Mexican Gray Wolves are Essential. Let’s Tell the USFWS to Save Them.
The Mexican gray wolf is one of the most endangered mammals in North America; only 163 remain in the wild in the United States.
Despite numerous threats that menace this single, fragile population, the U.S. Fish and Wildlife Service (USFWS), the very agency charged by federal law to recover endangered species, manages the wild population via egregious and sometimes lethal measures. In late March USFWS authorized the killing of four wolves in New Mexico on behalf of the livestock industry.
Given the species’ precarious status, killing should never be a management tool. Rather, the management of this endangered gray wolf subspecies must follow the law and the science on Mexican wolf recovery.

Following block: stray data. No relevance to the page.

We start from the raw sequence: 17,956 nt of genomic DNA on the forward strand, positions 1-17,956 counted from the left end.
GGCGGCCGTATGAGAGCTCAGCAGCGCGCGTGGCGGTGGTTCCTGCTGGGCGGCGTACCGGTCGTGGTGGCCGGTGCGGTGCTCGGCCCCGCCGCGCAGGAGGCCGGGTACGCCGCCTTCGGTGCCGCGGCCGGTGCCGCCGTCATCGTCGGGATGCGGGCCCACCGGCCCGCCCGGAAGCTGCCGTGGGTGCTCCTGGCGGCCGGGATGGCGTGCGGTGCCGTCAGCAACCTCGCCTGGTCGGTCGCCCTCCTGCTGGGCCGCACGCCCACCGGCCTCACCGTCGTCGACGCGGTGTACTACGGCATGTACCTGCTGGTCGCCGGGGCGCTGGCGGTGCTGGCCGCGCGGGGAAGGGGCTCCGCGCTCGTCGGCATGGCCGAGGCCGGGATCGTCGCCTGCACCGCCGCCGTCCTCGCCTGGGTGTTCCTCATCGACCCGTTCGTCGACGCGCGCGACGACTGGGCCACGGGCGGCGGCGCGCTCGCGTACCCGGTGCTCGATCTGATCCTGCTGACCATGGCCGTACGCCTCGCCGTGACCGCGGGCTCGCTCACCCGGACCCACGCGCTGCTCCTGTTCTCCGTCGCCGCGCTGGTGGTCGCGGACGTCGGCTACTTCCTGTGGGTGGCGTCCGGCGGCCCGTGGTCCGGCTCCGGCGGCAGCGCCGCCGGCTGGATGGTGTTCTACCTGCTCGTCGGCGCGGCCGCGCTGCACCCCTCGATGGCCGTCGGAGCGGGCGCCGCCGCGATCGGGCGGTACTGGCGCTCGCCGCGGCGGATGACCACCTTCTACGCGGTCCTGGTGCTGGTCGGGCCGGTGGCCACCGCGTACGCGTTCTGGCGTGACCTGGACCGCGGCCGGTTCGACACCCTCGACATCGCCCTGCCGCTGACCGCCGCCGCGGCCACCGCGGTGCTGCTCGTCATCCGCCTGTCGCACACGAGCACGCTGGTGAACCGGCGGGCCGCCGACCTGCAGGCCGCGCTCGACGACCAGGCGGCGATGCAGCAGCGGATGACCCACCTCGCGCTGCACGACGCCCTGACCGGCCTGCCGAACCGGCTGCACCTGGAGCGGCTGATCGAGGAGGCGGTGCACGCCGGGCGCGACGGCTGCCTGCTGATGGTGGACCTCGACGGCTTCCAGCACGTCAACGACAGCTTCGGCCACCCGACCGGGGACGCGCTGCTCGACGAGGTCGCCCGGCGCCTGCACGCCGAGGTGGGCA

In 2018, a federal court rejected several provisions of the current Mexican wolf 10(j) management rule for failing to further the conservation of the Mexican wolf, and ruled that imposing the measures would be a violation of the ESA.
Now is our opportunity to press for change.
Now is our opportunity to convince USFWS to comply with a federal court order and make the necessary management changes to ensure the long-term recovery of this unique wolf.
The USFWS is accepting public input on the proposed changes to its Wolf Management Rule through June 15, 2020.